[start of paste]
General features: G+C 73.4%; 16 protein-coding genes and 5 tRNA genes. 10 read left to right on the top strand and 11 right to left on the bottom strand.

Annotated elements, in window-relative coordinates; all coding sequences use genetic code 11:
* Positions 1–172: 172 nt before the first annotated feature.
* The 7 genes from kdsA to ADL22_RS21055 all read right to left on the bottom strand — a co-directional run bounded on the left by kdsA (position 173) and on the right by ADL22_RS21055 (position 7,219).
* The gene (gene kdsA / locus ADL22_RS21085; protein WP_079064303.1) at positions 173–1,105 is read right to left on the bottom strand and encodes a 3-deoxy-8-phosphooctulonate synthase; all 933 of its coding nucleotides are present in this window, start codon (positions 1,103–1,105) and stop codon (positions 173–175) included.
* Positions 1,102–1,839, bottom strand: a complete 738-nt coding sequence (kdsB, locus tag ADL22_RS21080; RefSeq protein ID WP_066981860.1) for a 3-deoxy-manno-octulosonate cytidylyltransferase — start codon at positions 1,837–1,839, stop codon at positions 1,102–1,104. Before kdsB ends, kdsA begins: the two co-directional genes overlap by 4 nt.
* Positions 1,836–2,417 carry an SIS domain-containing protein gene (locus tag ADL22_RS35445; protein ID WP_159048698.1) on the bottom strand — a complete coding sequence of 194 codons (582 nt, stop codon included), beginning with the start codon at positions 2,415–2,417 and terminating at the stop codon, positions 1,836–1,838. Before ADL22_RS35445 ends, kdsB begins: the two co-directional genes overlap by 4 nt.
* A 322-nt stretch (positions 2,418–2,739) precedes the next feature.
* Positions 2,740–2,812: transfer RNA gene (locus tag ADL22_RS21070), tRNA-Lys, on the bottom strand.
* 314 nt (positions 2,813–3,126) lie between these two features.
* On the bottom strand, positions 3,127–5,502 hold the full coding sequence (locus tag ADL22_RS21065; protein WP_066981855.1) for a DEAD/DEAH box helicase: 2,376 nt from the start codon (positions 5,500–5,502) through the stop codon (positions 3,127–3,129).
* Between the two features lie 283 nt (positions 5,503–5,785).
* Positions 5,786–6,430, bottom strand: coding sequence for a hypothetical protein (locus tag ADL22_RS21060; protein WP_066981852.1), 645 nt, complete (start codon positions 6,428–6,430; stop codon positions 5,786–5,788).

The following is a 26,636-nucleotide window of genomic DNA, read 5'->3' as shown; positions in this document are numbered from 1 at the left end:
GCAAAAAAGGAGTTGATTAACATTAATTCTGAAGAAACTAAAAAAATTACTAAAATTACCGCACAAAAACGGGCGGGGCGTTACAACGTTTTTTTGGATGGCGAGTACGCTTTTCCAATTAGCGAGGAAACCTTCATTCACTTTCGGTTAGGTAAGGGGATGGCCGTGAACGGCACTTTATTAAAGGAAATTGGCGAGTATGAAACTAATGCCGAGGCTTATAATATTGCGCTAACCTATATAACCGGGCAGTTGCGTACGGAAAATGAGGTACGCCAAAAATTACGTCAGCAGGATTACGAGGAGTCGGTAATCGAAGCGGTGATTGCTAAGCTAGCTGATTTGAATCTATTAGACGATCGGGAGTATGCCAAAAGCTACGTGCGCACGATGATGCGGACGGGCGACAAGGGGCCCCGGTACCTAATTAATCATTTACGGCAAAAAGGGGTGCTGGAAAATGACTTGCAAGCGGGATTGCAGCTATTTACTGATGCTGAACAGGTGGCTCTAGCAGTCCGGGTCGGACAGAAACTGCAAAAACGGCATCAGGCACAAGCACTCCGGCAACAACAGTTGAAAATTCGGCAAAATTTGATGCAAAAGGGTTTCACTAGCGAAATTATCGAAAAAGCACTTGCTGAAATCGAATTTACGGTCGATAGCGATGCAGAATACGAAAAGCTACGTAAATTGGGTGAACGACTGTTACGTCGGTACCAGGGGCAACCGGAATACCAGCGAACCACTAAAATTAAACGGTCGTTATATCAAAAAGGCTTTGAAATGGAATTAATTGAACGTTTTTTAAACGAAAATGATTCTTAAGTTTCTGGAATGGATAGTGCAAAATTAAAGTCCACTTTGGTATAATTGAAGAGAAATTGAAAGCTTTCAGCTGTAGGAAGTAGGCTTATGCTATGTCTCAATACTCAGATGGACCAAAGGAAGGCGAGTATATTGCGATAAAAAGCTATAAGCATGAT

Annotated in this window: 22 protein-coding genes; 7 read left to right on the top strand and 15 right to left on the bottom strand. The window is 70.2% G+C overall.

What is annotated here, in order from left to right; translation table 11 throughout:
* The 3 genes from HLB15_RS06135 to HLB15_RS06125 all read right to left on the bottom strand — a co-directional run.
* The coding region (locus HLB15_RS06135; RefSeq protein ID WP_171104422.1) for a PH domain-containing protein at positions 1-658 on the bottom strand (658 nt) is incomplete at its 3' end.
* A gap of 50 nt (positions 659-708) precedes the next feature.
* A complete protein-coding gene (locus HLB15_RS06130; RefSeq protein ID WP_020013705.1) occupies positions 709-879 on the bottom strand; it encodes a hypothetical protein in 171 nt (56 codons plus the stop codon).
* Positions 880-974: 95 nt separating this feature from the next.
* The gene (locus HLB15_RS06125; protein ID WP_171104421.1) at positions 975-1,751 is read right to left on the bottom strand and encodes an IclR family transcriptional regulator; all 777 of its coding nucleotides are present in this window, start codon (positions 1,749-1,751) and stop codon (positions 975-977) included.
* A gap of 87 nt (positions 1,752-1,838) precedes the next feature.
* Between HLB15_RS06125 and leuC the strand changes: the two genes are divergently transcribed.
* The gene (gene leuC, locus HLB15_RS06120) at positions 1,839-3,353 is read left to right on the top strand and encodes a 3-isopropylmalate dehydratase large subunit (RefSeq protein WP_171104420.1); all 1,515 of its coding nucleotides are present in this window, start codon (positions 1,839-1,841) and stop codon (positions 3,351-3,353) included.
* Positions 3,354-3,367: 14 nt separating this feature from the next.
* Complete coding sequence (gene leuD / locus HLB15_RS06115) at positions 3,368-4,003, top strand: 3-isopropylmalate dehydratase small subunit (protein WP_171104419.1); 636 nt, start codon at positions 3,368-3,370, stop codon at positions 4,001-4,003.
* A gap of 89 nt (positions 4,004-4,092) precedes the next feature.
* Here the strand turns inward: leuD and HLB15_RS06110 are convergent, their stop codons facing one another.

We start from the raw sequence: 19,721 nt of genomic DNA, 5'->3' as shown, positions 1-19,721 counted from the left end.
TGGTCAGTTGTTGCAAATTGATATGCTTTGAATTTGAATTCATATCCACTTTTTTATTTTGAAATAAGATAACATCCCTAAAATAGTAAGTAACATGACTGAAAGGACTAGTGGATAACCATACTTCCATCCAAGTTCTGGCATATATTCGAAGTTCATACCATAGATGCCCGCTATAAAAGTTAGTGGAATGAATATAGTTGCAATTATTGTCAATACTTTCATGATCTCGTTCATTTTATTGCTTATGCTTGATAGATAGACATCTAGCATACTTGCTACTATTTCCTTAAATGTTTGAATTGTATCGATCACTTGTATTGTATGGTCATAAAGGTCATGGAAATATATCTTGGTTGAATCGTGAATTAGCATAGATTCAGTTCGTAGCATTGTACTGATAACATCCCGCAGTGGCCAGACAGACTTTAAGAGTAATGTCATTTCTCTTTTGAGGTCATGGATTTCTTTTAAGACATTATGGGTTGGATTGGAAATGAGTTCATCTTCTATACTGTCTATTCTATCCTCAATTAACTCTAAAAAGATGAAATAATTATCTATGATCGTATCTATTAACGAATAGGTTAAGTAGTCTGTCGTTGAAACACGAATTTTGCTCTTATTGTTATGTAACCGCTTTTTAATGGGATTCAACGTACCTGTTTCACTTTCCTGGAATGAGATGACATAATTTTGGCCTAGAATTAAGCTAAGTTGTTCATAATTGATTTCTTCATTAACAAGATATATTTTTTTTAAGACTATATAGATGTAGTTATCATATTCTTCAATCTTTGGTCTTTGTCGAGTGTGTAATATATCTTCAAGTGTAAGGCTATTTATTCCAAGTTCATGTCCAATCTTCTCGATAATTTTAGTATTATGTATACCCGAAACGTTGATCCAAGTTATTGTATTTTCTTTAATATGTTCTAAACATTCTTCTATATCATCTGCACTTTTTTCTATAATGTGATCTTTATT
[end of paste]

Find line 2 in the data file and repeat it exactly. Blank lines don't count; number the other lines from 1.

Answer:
Annotated elements, in window-relative coordinates; all coding sequences use genetic code 11: